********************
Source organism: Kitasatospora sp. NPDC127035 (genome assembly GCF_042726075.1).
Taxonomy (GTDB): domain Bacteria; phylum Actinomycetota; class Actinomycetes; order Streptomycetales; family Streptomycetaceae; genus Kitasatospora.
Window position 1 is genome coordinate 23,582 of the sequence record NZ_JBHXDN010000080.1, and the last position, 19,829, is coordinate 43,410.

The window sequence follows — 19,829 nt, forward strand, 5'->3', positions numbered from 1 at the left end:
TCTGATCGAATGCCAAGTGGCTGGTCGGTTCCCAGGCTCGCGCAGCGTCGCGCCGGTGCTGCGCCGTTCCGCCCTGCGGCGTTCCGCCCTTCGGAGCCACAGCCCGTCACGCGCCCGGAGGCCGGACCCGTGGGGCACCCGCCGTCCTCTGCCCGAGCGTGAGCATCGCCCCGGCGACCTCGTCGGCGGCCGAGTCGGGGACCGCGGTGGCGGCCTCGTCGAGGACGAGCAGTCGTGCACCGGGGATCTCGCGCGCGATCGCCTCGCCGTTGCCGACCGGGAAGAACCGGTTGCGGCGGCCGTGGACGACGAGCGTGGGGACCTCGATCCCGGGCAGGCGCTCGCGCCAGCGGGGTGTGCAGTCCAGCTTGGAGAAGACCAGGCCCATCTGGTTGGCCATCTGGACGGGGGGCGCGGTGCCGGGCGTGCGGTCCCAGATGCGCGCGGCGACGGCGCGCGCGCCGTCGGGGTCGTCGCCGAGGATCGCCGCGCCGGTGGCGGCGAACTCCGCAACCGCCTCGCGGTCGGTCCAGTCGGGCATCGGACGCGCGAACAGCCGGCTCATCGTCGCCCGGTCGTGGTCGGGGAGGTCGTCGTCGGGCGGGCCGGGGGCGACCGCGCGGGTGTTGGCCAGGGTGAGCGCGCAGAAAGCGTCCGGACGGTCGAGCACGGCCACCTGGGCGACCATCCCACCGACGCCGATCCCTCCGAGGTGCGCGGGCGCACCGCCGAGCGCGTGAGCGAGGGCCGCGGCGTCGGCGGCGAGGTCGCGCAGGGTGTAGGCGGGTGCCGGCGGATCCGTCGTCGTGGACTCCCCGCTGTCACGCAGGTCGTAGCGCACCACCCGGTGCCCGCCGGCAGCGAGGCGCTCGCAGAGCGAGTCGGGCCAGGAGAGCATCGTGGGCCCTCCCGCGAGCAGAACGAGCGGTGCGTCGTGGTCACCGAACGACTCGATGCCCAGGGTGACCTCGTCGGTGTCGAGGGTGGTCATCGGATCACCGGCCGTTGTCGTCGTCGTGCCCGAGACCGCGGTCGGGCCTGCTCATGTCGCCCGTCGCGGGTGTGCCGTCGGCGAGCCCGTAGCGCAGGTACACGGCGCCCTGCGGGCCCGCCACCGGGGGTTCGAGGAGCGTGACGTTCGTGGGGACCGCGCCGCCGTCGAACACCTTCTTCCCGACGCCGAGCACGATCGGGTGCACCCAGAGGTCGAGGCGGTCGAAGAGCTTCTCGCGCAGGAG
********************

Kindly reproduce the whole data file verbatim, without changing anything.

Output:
Source organism: Kitasatospora sp. NPDC127035 (genome assembly GCF_042726075.1).
Taxonomy (GTDB): domain Bacteria; phylum Actinomycetota; class Actinomycetes; order Streptomycetales; family Streptomycetaceae; genus Kitasatospora.
Window position 1 is genome coordinate 23,582 of the sequence record NZ_JBHXDN010000080.1, and the last position, 19,829, is coordinate 43,410.

The window sequence follows — 19,829 nt, forward strand, 5'->3', positions numbered from 1 at the left end:
TCTGATCGAATGCCAAGTGGCTGGTCGGTTCCCAGGCTCGCGCAGCGTCGCGCCGGTGCTGCGCCGTTCCGCCCTGCGGCGTTCCGCCCTTCGGAGCCACAGCCCGTCACGCGCCCGGAGGCCGGACCCGTGGGGCACCCGCCGTCCTCTGCCCGAGCGTGAGCATCGCCCCGGCGACCTCGTCGGCGGCCGAGTCGGGGACCGCGGTGGCGGCCTCGTCGAGGACGAGCAGTCGTGCACCGGGGATCTCGCGCGCGATCGCCTCGCCGTTGCCGACCGGGAAGAACCGGTTGCGGCGGCCGTGGACGACGAGCGTGGGGACCTCGATCCCGGGCAGGCGCTCGCGCCAGCGGGGTGTGCAGTCCAGCTTGGAGAAGACCAGGCCCATCTGGTTGGCCATCTGGACGGGGGGCGCGGTGCCGGGCGTGCGGTCCCAGATGCGCGCGGCGACGGCGCGCGCGCCGTCGGGGTCGTCGCCGAGGATCGCCGCGCCGGTGGCGGCGAACTCCGCAACCGCCTCGCGGTCGGTCCAGTCGGGCATCGGACGCGCGAACAGCCGGCTCATCGTCGCCCGGTCGTGGTCGGGGAGGTCGTCGTCGGGCGGGCCGGGGGCGACCGCGCGGGTGTTGGCCAGGGTGAGCGCGCAGAAAGCGTCCGGACGGTCGAGCACGGCCACCTGGGCGACCATCCCACCGACGCCGATCCCTCCGAGGTGCGCGGGCGCACCGCCGAGCGCGTGAGCGAGGGCCGCGGCGTCGGCGGCGAGGTCGCGCAGGGTGTAGGCGGGTGCCGGCGGATCCGTCGTCGTGGACTCCCCGCTGTCACGCAGGTCGTAGCGCACCACCCGGTGCCCGCCGGCAGCGAGGCGCTCGCAGAGCGAGTCGGGCCAGGAGAGCATCGTGGGCCCTCCCGCGAGCAGAACGAGCGGTGCGTCGTGGTCACCGAACGACTCGATGCCCAGGGTGACCTCGTCGGTGTCGAGGGTGGTCATCGGATCACCGGCCGTTGTCGTCGTCGTGCCCGAGACCGCGGTCGGGCCTGCTCATGTCGCCCGTCGCGGGTGTGCCGTCGGCGAGCCCGTAGCGCAGGTACACGGCGCCCTGCGGGCCCGCCACCGGGGGTTCGAGGAGCGTGACGTTCGTGGGGACCGCGCCGCCGTCGAACACCTTCTTCCCGACGCCGAGCACGATCGGGTGCACCCAGAGGTCGAGGCGGTCGAAGAGCTTCTCGCGCAGGAG